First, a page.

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Women and their empowerment

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A week after International Women’s Day, it remains as relevant as ever that women find themselves in a postion where they can make positive changes to their own lives, through their own efforts. Empowerment, a very broad  concept, encompasses socioeconomic and political spheres of women’s lives. Pursuing these multi faceted ideals, are women in their various formations, for instance, Emang Basadi trying to push for better women representation in political office, Women In Business Association (WIBA) going for the jugular in terms of facilitating women’s participation in business, while the newer Mosadi Khumo is all about empowerment of the grass roots woman who is usually left out because of a gap in information and education.
Constituting more than half of the population anywhere in the world, it is common cause that women will be found participating in all different fora for the advancement of their status and welbeing. 20 years after the Beijing Declaration and Platform for Action, the question that is very much up for debate is whether the women’s agenda has been derailed and stagnated?
Some victories continue to be registered as a report released last week, based on the annual Grant Thornton survey of 5, 520 businesses in 36 economies, reveals a slight uptick of women in senior management positions from 22 percent to 24 percent, but a third of businesses still do not have women in leadership positions.
In Botswana, the number of senior leadership roles held by women moved from 16 percent in 2015 to 23 percent in 2016, while 33 percent of businesses still have no women in leadership roles.
But political leadership remains a forte for male species while quotas for women are discussed and agreed upon but hardly ever enforced. A Country Report for Botswana done in 2014, on the progress of the Beijing Declaration revealed that in the social sphere, the advancement of the girl child is most visible in the education sector where Botswana has already achieved gender parity in universal access to basic education. Programmes have been developed to encourage girls to enrol in ICT, the hard sciences and male dominated careers. The health sector has also developed special programmes for girls in order to strengthen their knowledge and skills on sexual and reproductive health, HIV and AIDS prevention, human rights and other related gender equality and equity issues. Though the Country Report at the time showed no specific programmes on girls’ economic empowerment, the Youth Empowerment Scheme and other related youth programmes provide opportunities for girls to venture into economic empowerment initiatives, Government has since responded by tailoring deliberate women’s initiatives, whereby they can work together and achieve in whatever business lines they prefer.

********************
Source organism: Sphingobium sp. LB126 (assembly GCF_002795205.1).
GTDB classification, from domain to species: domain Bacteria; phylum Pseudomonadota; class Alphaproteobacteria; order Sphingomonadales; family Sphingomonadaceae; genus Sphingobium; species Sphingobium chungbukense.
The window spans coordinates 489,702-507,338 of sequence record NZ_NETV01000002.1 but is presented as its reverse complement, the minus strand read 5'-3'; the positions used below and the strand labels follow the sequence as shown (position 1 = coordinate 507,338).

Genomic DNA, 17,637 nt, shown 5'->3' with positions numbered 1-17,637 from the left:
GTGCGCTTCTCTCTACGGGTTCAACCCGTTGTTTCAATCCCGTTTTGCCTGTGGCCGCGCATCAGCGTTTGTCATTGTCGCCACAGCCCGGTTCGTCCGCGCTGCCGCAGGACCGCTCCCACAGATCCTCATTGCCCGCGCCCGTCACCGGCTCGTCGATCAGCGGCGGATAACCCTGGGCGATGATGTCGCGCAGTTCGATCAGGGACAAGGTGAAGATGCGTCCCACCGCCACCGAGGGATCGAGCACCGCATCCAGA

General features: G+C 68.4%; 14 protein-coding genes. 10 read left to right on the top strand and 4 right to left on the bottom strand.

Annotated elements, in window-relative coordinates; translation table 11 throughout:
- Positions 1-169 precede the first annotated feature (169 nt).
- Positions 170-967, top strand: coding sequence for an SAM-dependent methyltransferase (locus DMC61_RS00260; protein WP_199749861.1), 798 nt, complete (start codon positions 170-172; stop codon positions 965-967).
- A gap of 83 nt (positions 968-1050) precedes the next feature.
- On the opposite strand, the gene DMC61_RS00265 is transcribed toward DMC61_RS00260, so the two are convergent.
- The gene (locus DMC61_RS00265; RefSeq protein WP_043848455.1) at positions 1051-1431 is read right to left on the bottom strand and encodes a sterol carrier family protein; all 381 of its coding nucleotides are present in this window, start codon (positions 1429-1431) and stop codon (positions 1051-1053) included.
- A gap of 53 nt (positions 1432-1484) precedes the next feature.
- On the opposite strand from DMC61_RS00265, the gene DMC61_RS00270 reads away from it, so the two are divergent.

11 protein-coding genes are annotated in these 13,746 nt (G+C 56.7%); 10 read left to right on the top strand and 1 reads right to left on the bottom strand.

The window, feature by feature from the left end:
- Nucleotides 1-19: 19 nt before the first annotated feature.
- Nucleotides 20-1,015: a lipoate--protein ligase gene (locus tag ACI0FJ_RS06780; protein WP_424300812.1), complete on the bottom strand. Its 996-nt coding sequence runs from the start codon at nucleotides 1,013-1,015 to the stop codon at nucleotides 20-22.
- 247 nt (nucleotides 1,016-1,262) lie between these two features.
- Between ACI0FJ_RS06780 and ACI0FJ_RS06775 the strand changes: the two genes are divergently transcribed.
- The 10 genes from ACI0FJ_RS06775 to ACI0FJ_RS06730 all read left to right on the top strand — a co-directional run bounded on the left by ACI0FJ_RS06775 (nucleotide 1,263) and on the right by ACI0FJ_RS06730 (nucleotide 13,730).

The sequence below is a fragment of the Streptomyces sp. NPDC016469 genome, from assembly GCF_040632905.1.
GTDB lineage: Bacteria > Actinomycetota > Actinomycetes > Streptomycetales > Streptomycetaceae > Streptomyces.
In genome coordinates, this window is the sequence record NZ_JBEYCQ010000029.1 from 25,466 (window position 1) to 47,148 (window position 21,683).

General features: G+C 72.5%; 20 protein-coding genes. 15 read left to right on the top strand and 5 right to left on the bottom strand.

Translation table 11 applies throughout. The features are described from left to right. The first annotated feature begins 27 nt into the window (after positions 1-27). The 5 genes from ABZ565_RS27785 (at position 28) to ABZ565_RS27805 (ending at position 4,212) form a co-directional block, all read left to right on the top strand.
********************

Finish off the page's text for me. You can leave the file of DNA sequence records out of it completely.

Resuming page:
In many respects legal reforms targeting women also include girls. The education and health sectors have respectively created a conducive environment for the advancement of girls.But the most pertinent of all questions is whether women are themselves not segregating each other in the race to become equitable with their male counterparts at the social, ecomomic and political levels.
Are women really empowering each other? Some concerns have arisen around women’s events that seem to celebrate the same high profile women in our society, at the expense of those who might really be in need of the interventions and efforts of women as whole and that is the rural, uneducated, unsophisticated woman.The socialisation of women to not only see themselves as equally capable to males, is a lifetime effort that many will not live through to fruition. It is therefore crucial that days like International Womens day really move towards better introspection rather than about being placated with gifts and superficial accolades. No struggle is won by sitting back and hoping to be given victory because it is the right thing to do but rather such momentouse victories are seized and owned regardless of any odds stacked against efforts.